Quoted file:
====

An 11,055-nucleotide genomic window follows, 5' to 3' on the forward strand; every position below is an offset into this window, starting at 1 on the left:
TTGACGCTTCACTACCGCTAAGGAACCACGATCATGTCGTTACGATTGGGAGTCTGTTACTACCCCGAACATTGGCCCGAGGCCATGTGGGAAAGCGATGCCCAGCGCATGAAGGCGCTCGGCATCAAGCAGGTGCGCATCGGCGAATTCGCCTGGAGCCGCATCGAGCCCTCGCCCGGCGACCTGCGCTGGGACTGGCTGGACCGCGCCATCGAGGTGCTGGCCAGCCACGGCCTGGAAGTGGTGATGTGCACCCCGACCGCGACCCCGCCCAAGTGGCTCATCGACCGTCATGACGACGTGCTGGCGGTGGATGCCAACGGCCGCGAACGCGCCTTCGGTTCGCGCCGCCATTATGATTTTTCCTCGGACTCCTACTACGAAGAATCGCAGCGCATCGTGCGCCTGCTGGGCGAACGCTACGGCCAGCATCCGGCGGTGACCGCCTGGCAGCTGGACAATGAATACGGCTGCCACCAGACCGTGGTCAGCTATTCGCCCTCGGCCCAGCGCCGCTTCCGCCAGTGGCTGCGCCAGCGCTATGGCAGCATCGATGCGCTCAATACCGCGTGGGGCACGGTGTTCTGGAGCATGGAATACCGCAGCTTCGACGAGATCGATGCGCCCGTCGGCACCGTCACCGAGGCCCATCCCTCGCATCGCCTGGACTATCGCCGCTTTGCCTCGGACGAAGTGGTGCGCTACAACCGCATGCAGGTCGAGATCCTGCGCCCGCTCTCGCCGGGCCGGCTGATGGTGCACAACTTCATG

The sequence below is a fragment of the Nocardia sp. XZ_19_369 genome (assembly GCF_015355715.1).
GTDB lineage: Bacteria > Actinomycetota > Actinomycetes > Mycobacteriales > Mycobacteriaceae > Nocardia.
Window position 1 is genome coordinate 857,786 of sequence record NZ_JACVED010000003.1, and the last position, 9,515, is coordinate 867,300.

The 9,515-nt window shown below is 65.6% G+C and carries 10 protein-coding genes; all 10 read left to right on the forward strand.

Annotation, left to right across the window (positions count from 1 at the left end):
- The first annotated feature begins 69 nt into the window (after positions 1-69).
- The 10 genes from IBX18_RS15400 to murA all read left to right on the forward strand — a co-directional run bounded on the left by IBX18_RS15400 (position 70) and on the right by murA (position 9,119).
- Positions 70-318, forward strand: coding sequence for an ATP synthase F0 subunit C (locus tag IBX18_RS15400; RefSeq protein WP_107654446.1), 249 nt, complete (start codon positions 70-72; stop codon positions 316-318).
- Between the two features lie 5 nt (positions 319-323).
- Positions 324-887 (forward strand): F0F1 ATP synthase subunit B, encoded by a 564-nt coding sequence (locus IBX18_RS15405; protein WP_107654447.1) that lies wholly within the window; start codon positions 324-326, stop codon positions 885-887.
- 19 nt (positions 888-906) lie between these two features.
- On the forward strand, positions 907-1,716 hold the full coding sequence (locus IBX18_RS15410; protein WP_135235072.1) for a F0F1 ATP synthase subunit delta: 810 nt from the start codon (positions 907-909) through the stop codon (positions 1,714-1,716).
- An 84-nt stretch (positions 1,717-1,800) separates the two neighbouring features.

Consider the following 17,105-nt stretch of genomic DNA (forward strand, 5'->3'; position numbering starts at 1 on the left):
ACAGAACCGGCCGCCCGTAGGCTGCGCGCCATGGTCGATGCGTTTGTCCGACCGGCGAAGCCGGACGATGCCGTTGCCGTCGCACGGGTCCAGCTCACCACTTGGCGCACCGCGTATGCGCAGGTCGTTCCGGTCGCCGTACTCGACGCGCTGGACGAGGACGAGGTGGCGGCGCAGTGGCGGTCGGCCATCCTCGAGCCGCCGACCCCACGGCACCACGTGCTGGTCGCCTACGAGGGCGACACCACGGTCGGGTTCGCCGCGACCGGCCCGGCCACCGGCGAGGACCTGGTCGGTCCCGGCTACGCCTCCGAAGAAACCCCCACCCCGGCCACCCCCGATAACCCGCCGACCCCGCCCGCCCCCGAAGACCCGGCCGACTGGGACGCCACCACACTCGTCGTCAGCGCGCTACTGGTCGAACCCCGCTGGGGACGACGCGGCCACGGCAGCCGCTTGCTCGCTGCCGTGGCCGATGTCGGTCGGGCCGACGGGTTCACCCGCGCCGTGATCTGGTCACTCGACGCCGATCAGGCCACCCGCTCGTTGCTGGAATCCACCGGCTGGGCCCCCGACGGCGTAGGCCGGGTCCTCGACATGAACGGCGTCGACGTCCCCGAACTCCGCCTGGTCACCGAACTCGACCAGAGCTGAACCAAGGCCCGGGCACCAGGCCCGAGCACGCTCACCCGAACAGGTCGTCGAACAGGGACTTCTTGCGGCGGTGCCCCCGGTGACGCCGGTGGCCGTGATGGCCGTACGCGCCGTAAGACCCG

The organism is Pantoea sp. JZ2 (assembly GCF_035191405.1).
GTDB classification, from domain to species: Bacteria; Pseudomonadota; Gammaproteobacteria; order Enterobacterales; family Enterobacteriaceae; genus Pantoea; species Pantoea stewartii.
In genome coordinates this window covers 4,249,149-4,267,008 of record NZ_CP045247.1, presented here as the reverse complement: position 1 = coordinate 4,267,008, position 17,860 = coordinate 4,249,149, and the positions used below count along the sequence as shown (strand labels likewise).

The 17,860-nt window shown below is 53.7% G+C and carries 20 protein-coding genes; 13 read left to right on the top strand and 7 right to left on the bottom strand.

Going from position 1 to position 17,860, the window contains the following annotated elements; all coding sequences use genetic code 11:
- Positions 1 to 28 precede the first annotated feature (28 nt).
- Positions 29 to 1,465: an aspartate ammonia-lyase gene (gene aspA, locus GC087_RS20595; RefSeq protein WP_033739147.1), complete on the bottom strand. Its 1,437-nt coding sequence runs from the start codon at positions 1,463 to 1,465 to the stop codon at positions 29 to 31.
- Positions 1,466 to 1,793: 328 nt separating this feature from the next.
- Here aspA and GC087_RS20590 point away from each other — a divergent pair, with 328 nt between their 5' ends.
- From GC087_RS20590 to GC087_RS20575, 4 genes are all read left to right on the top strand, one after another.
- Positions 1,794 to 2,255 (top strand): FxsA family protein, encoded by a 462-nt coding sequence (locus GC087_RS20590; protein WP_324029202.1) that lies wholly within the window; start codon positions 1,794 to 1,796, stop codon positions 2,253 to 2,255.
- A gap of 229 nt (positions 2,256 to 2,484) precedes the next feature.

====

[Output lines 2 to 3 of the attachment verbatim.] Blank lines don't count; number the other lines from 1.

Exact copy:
TTGACGCTTCACTACCGCTAAGGAACCACGATCATGTCGTTACGATTGGGAGTCTGTTACTACCCCGAACATTGGCCCGAGGCCATGTGGGAAAGCGATGCCCAGCGCATGAAGGCGCTCGGCATCAAGCAGGTGCGCATCGGCGAATTCGCCTGGAGCCGCATCGAGCCCTCGCCCGGCGACCTGCGCTGGGACTGGCTGGACCGCGCCATCGAGGTGCTGGCCAGCCACGGCCTGGAAGTGGTGATGTGCACCCCGACCGCGACCCCGCCCAAGTGGCTCATCGACCGTCATGACGACGTGCTGGCGGTGGATGCCAACGGCCGCGAACGCGCCTTCGGTTCGCGCCGCCATTATGATTTTTCCTCGGACTCCTACTACGAAGAATCGCAGCGCATCGTGCGCCTGCTGGGCGAACGCTACGGCCAGCATCCGGCGGTGACCGCCTGGCAGCTGGACAATGAATACGGCTGCCACCAGACCGTGGTCAGCTATTCGCCCTCGGCCCAGCGCCGCTTCCGCCAGTGGCTGCGCCAGCGCTATGGCAGCATCGATGCGCTCAATACCGCGTGGGGCACGGTGTTCTGGAGCATGGAATACCGCAGCTTCGACGAGATCGATGCGCCCGTCGGCACCGTCACCGAGGCCCATCCCTCGCATCGCCTGGACTATCGCCGCTTTGCCTCGGACGAAGTGGTGCGCTACAACCGCATGCAGGTCGAGATCCTGCGCCCGCTCTCGCCGGGCCGGCTGATGGTGCACAACTTCATG

The sequence below is a fragment of the Nocardia sp. XZ_19_369 genome (assembly GCF_015355715.1).